and the accompanying social transformations. My study shows that women bore the cost of economic restructuring disproportionately, which is consistent with feminist literature on gender and globalization. However, Chinese women’s experiences are differentiated by age, gender, and social hierarchy as also exempli?ed in other post-socialist societies (for example, Pollert 2003). In particular, I drew attention to the experiences of a group of older and less-educated women, many of whom comprise the Cultural Revolution cohort, and show that these women perceived redundancy as another sacri?ce for the development of China. Despite the state’s rhetoric of gender equality and the major efforts made to implement it, in reality, women workers still experienced gender inequalities in the pre-reform era. Since the 1990s, when the reforms began to take place on a large scale, women have been thrown out into the marketplace, and they no longer have even the state rhetoric to protect their interests. Their prior lower social position has been reproduced in the process of ?nding work due to their poor connections. After China’s entry into the WTO, the state enterprise reforms accelerated. Due to further budget cuts committed by China to the WTO, many state enterprises carried out even larger-scale employee cutbacks. By the end of 2004, it was estimated that the number of unemployed state sector workers was as high as 60 million (Solinger 2006). At the time of my interviews in 2003, some women workers who themselves had been made redundant over the previous ten years also expressed deep concerns about their husband’s job security as privatizations were ongoing in various state enterprises. In spite of the massive redundancy and increasing urban poverty, the WTO is still hailed by some scholars and the Chinese media for its power to generate more jobs. The textile and clothing industries, in particular, are expected to bene?t through the removal of export quotas and the expiration of the Multi-Fiber Agreement (Elena Ianchovichina and Will Martin 2004).26 However, Solinger suggests that millions of textile factory workers had already been let go by the end of 1999 due to their factories’ inef?ciency in the face of ?erce international competition. The textile industry in Nanjing had been heavily hit by 1998. Recent studies show that the new opportunities offered in the rebuilding of textiles do not necessarily secure posts for those who have and will be dismissed from the plants (Dorothy J. Solinger 2005). Similarly, although the of?cer in the Women’s Federation I talked to revealed that the textile industry was revitalizing in the city, I was told by other interviewees that joint ventures or private owners took over previous state textile factories and demanded the release of large numbers of former employees. When recruiting employees, they hired young migrant women 150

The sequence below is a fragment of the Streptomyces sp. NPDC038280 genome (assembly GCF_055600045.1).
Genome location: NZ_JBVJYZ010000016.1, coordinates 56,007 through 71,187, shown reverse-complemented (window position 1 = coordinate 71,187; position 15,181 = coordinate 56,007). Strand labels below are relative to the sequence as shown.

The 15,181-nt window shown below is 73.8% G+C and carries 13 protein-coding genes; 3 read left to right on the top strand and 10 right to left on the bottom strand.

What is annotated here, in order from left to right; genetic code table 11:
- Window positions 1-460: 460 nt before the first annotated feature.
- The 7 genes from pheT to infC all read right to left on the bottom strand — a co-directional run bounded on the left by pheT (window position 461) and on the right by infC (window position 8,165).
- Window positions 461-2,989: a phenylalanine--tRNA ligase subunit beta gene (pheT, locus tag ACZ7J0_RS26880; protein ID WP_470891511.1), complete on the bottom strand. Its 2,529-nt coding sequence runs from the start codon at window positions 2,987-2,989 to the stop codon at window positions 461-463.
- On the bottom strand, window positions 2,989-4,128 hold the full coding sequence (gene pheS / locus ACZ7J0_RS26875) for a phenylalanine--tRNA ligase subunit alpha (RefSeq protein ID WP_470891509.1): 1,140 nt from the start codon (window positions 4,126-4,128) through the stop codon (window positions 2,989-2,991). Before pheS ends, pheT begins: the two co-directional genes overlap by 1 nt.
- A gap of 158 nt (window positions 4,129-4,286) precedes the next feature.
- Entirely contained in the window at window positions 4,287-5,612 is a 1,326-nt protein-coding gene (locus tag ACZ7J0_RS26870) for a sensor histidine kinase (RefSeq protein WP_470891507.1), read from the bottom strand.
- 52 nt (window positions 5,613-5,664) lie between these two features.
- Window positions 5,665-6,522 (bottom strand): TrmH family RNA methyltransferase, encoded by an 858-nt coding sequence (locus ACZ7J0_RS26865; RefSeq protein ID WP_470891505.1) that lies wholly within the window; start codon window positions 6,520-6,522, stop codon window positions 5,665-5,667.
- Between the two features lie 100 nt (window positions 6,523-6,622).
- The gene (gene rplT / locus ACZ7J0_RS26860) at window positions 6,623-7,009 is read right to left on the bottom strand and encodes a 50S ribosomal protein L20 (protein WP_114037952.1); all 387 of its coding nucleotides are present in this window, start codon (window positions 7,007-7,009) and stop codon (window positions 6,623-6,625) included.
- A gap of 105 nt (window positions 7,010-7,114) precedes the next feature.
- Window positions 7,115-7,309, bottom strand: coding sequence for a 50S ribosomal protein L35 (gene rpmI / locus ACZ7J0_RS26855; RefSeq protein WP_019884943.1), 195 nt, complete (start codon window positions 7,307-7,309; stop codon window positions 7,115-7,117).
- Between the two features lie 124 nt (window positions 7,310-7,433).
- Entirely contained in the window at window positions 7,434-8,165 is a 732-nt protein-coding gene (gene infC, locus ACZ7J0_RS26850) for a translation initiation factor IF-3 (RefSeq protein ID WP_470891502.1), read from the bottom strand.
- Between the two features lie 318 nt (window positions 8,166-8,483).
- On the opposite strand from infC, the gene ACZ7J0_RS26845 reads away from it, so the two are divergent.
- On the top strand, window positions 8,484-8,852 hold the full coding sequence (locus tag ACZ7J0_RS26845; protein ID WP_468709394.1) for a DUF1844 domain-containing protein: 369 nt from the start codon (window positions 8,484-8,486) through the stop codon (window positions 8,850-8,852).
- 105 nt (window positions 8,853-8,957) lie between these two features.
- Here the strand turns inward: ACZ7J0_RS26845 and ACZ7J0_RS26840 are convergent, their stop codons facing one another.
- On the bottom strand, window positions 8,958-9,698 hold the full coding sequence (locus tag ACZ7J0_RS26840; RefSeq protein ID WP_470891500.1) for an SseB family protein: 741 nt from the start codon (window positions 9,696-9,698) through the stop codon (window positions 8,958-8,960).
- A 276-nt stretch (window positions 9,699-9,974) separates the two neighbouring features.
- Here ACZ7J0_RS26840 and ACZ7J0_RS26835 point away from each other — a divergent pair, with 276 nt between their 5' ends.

workers at lower labor costs (see also Zhai and Wang 2002; Dong 2003). By contrast, older redundant women workers, who are disadvantaged in gaining skills and faced with age and sex discrimination, have mostly been con?ned to lower paid and unpleasant jobs. Moreover, as a result of increasing redundancy and rural – urban migration, there is growing competition from male redundant workers and migrant women workers (Dong et al. 2005). Flemming Christiansen (2001) concluded that in the short term the situation of the pensioners and the urban unemployed with low skill levels would most de?nitely worsen. I would add that older, less educated women workers, many of whom were from the ‘‘unlucky generation,’’ are unlikely to gain any bene?t from whatever advantages accrue from China’s economic integration into the global economy. In light of these results, more comprehensive anti-discrimination policies and their implementation are urgently called for. Government regulations to redress the gender bias of the reform process are essential to improve Chinese women’s lives. For example, age discrimination should be incorporated into labor law and employers who do not comply should face serious penalties. Although the state has long advocated gender equality and has made discrimination related to sex illegal, policy-makers should seriously focus on putting rhetoric into action. In the face of growing job insecurity, the social security system should be fully in place and widely implemented. Given that many of the redundant workers came from the Cultural Revolution cohort whose life course had been affected by changing state policies, the state should take sole responsibility to fully recognize and compensate these workers who have endured a lifetime of sacri?ces and suffering. Jieyu Liu, Centre for Chinese Business and Development, 14 – 20 Cromer Terrace, University of Leeds, Leeds LS2 9JT, United Kingdom, e-mail: j.y.liu@leeds.ac.uk ACKNOWLEDGMENTS I am grateful to Gunseli Berik, Gale Summer?eld, and Xiao-yuan Dong ¨ who offered invaluable advice at every stage of this paper. I would like to thank Diana Strassmann and all the staff at the Feminist Economics editorial of?ce for their warm support and assistance. I would also like to thank the anonymous reviewers and all the participants in the ‘‘Gender, China, and the WTO’’ workshop for their comments and criticism. Finally thanks to Anne Akeroyd who commented on the earlier draft of this article. 151